Keeping mum | Daily News

Keeping mum

It is reported that JO Parliamentarians Johnston Fernando and Siripala Gamlath had not spoken even a single word in Parliament for the last three years. Neither of them had taken part in any Parliamentary debate since September 01, 2015. (In addition, out of the 283 sitting days of the Eighth Parliament, Fernando had marked his presence on 101 days and Gamlath, 70 days).

Incredible indeed, when one takes into account the loquacity of Johnston Fernando outside court houses, where he is being paraded before on a regular basis these days, when the MP speaks to the media. He was also a huge draw on TV chat shows in the past opening his mouth wide on behalf of Mahinda Rajapaksa, not to mention political platforms where his gift of the gab was very evident. Little is known of Gamlath, though, other than that he represents Polonnaruwa.

Most would venture to say that it is best that at least some MPs keep mum in the House, given the babel that is created in the August assembly on a regular basis. In any event, what passes off as Parliament speeches are nothing more than empty rhetoric. The likes of Wimal Weerawansa and Mahindananda Aluthgamage, no doubt, have more than made up for the silence of the Johnston-Gamlath duo not only with their garrulity but also other theatrics. Anyway, not much is missed by way of contribution to Parliament debate by Johnston Fernando if one were to consider the venom and vitriol he lets out in public, the kind of which ill befits the dignity and decorum, one is told, is associated with the country's supreme legislature. In fact, except for a few, most of our people's representatives hardly make any meaningful contribution to Parliamentary debate, which is the common thinking today. For a majority of them, Parliament is a place for rest and recreation topped up by a sumptuous meal at a heavily subsidised rate. When not dozing, they are at each other's throats and running away with the Mace, making a mockery of the whole Parliamentary system.

In a way, by keeping mum, the two MPs may have contributed towards reducing the din, even by a small measure- a din which had terrorized schoolchildren in the public gallery in the past. In fact it is best that other MPs too follow suit and remain silent, if Parliament is to regain its lost honour and prestige that was preserved by people's representatives of the immediate post Independence era. That was the time when Parliamentary debates were known for their intellectual content and where political giants matched their wits in the kind of parry and thrust which none of the present incumbents could ever aspire to. It was said that the Public Gallery, then, was often occupied by professionals, academics and university students lapping up the pearls of wisdom that flowed from the tongues of the NMs, Colvins and the Bandas. Not that Parliament was a dull affair then. It had its own quota of skirmishes. But never did these go beyond the established protocol and accepted norms of Parliament, according to old timers.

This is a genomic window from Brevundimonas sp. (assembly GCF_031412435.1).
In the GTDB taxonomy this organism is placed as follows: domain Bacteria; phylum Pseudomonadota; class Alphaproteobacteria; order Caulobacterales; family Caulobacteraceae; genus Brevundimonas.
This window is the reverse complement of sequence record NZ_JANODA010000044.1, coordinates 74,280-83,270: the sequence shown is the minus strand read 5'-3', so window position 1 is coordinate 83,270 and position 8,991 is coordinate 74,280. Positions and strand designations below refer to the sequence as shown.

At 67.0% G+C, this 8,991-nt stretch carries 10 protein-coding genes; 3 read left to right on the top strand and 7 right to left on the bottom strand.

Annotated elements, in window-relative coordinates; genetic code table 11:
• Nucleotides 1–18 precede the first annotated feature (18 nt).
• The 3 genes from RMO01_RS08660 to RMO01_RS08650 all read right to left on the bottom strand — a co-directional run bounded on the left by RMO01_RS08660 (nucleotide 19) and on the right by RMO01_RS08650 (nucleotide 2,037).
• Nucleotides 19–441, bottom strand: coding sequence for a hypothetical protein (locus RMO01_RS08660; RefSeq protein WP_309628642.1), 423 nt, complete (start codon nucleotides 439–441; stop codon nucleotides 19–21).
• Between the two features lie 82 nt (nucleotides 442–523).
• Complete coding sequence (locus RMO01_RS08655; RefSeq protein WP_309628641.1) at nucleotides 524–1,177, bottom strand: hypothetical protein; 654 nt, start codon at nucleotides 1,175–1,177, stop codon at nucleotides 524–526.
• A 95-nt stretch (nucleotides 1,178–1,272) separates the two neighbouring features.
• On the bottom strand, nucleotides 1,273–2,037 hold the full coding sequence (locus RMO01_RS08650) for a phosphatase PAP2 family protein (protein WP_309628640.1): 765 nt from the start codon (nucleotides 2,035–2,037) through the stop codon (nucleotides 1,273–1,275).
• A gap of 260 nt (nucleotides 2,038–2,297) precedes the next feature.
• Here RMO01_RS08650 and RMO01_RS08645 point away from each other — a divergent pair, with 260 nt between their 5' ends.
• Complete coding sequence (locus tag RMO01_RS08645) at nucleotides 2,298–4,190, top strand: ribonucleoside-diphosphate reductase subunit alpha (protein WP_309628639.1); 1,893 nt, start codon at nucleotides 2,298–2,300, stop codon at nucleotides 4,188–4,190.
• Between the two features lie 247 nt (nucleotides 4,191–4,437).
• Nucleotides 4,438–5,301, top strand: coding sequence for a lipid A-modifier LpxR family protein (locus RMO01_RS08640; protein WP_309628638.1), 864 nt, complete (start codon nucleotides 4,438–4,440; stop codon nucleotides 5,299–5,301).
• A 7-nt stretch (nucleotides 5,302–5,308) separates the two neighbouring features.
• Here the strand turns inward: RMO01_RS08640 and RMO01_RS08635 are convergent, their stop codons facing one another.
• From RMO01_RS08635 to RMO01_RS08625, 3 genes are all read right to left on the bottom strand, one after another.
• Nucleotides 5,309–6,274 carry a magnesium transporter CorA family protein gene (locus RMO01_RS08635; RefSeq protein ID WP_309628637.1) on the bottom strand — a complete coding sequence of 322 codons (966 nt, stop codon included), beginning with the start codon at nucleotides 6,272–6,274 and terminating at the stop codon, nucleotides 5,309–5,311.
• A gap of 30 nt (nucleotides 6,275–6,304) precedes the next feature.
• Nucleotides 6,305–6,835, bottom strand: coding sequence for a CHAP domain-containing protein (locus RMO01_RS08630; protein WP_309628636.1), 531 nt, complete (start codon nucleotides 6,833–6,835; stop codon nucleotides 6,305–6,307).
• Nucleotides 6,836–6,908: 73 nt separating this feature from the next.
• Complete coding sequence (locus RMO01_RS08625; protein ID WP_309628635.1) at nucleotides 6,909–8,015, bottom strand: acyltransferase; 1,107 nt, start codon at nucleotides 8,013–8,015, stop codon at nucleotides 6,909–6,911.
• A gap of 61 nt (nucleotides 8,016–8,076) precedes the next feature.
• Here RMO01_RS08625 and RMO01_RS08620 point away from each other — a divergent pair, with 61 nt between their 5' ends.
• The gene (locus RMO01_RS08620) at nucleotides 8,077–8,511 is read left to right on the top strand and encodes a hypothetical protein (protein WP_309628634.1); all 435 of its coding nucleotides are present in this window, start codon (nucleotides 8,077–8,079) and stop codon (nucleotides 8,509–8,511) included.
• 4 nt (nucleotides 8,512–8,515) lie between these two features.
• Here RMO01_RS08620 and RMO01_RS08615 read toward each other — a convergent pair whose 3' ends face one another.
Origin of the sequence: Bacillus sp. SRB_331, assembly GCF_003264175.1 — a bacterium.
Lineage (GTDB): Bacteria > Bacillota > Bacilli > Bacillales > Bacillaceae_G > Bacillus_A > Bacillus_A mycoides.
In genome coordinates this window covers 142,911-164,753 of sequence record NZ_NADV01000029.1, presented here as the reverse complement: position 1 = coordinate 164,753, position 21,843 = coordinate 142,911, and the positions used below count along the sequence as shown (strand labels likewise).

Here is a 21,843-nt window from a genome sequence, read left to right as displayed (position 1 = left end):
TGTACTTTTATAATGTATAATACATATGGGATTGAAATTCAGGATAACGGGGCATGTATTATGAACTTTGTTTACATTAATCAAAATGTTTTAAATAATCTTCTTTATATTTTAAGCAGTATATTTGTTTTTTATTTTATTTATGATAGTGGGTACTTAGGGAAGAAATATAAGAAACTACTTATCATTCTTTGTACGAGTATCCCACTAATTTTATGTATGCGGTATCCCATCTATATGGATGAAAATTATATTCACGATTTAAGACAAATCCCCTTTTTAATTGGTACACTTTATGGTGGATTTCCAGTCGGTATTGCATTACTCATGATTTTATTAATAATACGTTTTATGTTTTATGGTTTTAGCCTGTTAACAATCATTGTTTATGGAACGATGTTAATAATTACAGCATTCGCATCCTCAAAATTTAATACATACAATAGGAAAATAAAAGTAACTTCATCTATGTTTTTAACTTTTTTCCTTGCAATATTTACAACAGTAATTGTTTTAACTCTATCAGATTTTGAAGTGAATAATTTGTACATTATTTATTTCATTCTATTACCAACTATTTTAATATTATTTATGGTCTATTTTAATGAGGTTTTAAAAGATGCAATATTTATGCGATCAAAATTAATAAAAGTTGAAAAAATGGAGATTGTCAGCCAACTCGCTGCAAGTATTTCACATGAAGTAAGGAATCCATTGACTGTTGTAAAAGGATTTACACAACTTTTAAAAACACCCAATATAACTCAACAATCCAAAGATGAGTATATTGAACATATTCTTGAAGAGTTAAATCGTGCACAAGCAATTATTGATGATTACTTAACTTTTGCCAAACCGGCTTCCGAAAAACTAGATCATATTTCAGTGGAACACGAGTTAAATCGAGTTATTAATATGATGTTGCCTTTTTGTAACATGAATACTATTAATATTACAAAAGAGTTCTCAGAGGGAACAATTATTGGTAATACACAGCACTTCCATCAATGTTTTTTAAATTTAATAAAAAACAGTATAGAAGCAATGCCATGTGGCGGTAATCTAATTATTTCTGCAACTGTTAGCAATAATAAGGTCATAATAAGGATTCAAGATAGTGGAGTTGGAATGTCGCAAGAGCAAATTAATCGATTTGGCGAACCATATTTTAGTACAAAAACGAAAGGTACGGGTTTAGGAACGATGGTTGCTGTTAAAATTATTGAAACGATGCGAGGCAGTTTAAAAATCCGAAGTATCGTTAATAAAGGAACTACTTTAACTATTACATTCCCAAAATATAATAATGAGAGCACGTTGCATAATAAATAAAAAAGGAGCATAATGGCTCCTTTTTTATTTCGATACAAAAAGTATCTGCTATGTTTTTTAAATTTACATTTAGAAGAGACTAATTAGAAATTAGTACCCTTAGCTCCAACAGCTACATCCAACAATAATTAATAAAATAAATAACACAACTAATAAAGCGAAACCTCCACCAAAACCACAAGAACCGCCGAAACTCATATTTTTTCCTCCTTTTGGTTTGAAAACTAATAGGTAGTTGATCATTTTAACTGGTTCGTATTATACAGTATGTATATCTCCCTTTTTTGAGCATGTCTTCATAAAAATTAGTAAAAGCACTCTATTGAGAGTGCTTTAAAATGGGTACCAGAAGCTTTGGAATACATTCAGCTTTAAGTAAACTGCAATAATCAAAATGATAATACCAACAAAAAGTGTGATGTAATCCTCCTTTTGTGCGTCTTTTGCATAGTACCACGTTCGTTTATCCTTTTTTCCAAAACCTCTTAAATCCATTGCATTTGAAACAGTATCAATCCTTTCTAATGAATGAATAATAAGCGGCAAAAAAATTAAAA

Be that as it may, there will be those among the voting public who will question the feasibility of maintaining the current crop of people's representatives who fail to represent their interests in Parliament. The tax payers fork out Rs. 4 million for each day’s sittings of the House. Are they getting value for money? The constituents of the two MPs no doubt would feel let down upon hearing that they had, let alone raising their voices, on their behalf, had kept mum for a full three years in Parliament.

One recalls a similar instance where Sri Lanka's premier starlet of the silver screen who entered Parliament on the National List, during the Rajapaksa era, failing to make even a single contribution to Parliamentary debate. When she did eventually speak, it was to let out some choice billingsgate against an Opposition MP (This actress cum MP also created a faux pas by tendering her resignation from Parliament and within days taking her oaths again). Like all MPs, she was also entitled to a duty free vehicle permit and is today the recipient of a fat pension, for her trouble.

The Rajapaksa candidacy

It looks as if the Rajapaksas are set for a long innings at the wicket. Currently on a visit to India, former President Mahinda Rajapaksa told The Hindu that his brother certainly would be a contender at the next Presidential Election. More bad news was to follow for those in the ‘pohottuwa’ aspiring for leadership. Rajapaksa told the interviewer that his son Namal could not be a Presidential Candidate since the Government had raised the age limit for a contestant.

In other words, in addition to his brothers, there is Namal Rajapaksa waiting in the wings to take over, at maturity, when the brothers have had enough and are done with.

Kumara Welgama, who, on more than one occasion, had openly stated in public that he had all the qualifications to take over the leadership, perhaps, will not have his aspirations fulfilled in his lifetime.


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